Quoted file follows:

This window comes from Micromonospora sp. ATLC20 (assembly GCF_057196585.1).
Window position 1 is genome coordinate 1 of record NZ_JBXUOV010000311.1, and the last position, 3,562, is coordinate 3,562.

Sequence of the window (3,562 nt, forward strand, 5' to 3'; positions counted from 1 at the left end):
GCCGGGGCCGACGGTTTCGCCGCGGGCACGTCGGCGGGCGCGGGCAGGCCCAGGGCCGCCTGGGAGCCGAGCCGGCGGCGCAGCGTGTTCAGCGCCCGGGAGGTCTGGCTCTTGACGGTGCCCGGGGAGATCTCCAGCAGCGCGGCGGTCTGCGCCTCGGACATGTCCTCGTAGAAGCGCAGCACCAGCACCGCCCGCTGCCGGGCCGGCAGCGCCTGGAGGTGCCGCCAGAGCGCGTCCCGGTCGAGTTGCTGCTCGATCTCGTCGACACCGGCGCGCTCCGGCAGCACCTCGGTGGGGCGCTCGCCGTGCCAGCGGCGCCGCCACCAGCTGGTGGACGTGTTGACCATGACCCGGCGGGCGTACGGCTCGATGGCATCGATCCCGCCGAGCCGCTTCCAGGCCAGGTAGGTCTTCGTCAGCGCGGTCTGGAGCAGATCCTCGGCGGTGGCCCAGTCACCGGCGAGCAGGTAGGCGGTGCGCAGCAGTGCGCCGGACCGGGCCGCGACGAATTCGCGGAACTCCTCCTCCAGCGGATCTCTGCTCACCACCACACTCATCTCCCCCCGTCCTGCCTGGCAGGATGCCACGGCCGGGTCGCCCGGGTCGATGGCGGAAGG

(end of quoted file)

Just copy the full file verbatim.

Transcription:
This window comes from Micromonospora sp. ATLC20 (assembly GCF_057196585.1).
Window position 1 is genome coordinate 1 of record NZ_JBXUOV010000311.1, and the last position, 3,562, is coordinate 3,562.

Sequence of the window (3,562 nt, forward strand, 5' to 3'; positions counted from 1 at the left end):
GCCGGGGCCGACGGTTTCGCCGCGGGCACGTCGGCGGGCGCGGGCAGGCCCAGGGCCGCCTGGGAGCCGAGCCGGCGGCGCAGCGTGTTCAGCGCCCGGGAGGTCTGGCTCTTGACGGTGCCCGGGGAGATCTCCAGCAGCGCGGCGGTCTGCGCCTCGGACATGTCCTCGTAGAAGCGCAGCACCAGCACCGCCCGCTGCCGGGCCGGCAGCGCCTGGAGGTGCCGCCAGAGCGCGTCCCGGTCGAGTTGCTGCTCGATCTCGTCGACACCGGCGCGCTCCGGCAGCACCTCGGTGGGGCGCTCGCCGTGCCAGCGGCGCCGCCACCAGCTGGTGGACGTGTTGACCATGACCCGGCGGGCGTACGGCTCGATGGCATCGATCCCGCCGAGCCGCTTCCAGGCCAGGTAGGTCTTCGTCAGCGCGGTCTGGAGCAGATCCTCGGCGGTGGCCCAGTCACCGGCGAGCAGGTAGGCGGTGCGCAGCAGTGCGCCGGACCGGGCCGCGACGAATTCGCGGAACTCCTCCTCCAGCGGATCTCTGCTCACCACCACACTCATCTCCCCCCGTCCTGCCTGGCAGGATGCCACGGCCGGGTCGCCCGGGTCGATGGCGGAAGG